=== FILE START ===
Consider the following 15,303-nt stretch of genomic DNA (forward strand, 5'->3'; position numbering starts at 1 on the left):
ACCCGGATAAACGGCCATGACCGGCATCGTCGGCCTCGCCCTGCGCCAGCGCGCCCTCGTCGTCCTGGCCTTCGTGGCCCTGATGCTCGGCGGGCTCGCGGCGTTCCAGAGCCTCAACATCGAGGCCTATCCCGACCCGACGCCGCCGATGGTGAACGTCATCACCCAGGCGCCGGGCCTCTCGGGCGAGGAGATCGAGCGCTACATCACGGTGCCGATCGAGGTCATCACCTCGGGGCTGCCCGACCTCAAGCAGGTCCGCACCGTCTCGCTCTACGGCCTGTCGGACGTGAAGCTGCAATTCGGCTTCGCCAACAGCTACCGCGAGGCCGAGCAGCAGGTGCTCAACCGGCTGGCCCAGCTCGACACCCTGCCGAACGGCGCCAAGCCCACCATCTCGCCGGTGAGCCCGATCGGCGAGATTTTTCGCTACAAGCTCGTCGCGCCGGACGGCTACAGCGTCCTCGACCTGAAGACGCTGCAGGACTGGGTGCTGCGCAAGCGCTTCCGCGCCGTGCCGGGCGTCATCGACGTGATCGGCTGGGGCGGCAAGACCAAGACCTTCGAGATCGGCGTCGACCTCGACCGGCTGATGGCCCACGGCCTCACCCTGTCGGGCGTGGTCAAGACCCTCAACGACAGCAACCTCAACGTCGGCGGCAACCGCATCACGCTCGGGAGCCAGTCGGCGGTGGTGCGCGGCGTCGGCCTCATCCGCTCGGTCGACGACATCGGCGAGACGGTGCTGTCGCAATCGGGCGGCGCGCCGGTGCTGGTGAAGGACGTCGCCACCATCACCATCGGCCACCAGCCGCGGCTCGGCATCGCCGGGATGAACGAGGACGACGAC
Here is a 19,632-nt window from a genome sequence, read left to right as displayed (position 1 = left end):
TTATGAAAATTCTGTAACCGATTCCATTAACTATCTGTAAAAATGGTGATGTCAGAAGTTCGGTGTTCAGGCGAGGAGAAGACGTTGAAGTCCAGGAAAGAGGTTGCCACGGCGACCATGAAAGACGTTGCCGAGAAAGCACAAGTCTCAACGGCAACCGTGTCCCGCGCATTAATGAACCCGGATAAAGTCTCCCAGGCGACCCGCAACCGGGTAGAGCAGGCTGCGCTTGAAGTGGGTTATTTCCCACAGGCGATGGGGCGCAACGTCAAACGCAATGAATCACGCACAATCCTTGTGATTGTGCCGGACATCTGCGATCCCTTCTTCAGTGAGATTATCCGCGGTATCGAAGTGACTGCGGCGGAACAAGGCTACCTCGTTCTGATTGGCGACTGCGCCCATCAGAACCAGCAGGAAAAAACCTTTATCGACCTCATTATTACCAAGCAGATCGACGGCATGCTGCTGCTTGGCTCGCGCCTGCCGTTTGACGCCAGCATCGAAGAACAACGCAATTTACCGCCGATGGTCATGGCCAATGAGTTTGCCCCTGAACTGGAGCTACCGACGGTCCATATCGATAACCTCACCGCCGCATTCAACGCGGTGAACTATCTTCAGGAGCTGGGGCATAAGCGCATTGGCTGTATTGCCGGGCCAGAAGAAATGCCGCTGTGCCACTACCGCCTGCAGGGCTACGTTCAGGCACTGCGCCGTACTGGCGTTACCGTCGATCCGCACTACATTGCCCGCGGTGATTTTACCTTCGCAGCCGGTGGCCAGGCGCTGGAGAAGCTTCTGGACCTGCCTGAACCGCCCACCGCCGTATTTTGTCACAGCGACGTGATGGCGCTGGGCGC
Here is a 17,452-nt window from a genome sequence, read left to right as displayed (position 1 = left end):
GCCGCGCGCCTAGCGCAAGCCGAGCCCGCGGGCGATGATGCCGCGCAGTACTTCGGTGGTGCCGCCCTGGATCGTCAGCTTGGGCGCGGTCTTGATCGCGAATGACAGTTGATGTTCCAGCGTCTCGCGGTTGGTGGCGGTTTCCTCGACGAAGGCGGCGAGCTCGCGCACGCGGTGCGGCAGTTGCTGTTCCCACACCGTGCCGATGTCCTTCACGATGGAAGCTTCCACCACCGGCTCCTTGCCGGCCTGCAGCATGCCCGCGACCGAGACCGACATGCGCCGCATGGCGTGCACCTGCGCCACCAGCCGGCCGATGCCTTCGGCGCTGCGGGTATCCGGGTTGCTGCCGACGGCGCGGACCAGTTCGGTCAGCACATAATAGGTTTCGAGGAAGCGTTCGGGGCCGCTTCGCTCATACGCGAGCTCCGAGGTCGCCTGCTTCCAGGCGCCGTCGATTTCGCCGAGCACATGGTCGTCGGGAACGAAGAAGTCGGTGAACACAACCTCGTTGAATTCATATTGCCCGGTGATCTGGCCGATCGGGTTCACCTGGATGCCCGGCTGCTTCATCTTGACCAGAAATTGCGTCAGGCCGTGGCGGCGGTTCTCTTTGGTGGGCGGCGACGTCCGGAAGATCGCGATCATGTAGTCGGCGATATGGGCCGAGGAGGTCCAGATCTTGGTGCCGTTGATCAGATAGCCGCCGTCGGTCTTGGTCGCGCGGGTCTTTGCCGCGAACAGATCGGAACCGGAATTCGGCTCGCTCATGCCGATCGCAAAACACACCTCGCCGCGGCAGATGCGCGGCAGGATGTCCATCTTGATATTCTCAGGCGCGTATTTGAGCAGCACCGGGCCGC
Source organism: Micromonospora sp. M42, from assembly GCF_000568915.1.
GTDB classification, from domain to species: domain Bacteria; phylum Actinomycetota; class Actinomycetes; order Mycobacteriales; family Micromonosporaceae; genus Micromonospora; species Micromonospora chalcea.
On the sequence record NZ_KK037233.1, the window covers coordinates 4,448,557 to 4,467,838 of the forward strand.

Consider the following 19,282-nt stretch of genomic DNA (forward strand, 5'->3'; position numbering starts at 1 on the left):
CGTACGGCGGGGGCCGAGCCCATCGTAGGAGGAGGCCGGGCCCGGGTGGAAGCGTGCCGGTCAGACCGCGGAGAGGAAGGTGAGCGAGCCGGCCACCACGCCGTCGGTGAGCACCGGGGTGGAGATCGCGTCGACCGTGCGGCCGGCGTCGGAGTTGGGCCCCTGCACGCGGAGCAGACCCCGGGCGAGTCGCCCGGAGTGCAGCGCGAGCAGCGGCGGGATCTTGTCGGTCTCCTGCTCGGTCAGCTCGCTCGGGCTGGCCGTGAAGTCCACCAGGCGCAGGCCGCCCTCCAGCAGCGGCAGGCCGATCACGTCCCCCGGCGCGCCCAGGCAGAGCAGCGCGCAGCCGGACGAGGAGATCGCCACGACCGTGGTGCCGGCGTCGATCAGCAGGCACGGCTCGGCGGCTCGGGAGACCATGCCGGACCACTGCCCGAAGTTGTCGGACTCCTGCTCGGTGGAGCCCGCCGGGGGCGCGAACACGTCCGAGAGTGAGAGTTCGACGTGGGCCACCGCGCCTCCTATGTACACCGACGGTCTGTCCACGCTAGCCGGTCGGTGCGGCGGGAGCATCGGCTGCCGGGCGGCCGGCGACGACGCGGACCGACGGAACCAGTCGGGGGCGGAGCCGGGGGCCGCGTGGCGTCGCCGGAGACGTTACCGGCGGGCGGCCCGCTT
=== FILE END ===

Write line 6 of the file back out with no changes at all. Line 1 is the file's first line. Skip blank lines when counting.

GCCGCGCGCCTAGCGCAAGCCGAGCCCGCGGGCGATGATGCCGCGCAGTACTTCGGTGGTGCCGCCCTGGATCGTCAGCTTGGGCGCGGTCTTGATCGCGAATGACAGTTGATGTTCCAGCGTCTCGCGGTTGGTGGCGGTTTCCTCGACGAAGGCGGCGAGCTCGCGCACGCGGTGCGGCAGTTGCTGTTCCCACACCGTGCCGATGTCCTTCACGATGGAAGCTTCCACCACCGGCTCCTTGCCGGCCTGCAGCATGCCCGCGACCGAGACCGACATGCGCCGCATGGCGTGCACCTGCGCCACCAGCCGGCCGATGCCTTCGGCGCTGCGGGTATCCGGGTTGCTGCCGACGGCGCGGACCAGTTCGGTCAGCACATAATAGGTTTCGAGGAAGCGTTCGGGGCCGCTTCGCTCATACGCGAGCTCCGAGGTCGCCTGCTTCCAGGCGCCGTCGATTTCGCCGAGCACATGGTCGTCGGGAACGAAGAAGTCGGTGAACACAACCTCGTTGAATTCATATTGCCCGGTGATCTGGCCGATCGGGTTCACCTGGATGCCCGGCTGCTTCATCTTGACCAGAAATTGCGTCAGGCCGTGGCGGCGGTTCTCTTTGGTGGGCGGCGACGTCCGGAAGATCGCGATCATGTAGTCGGCGATATGGGCCGAGGAGGTCCAGATCTTGGTGCCGTTGATCAGATAGCCGCCGTCGGTCTTGGTCGCGCGGGTCTTTGCCGCGAACAGATCGGAACCGGAATTCGGCTCGCTCATGCCGATCGCAAAACACACCTCGCCGCGGCAGATGCGCGGCAGGATGTCCATCTTGATATTCTCAGGCGCGTATTTGAGCAGCACCGGGCCGC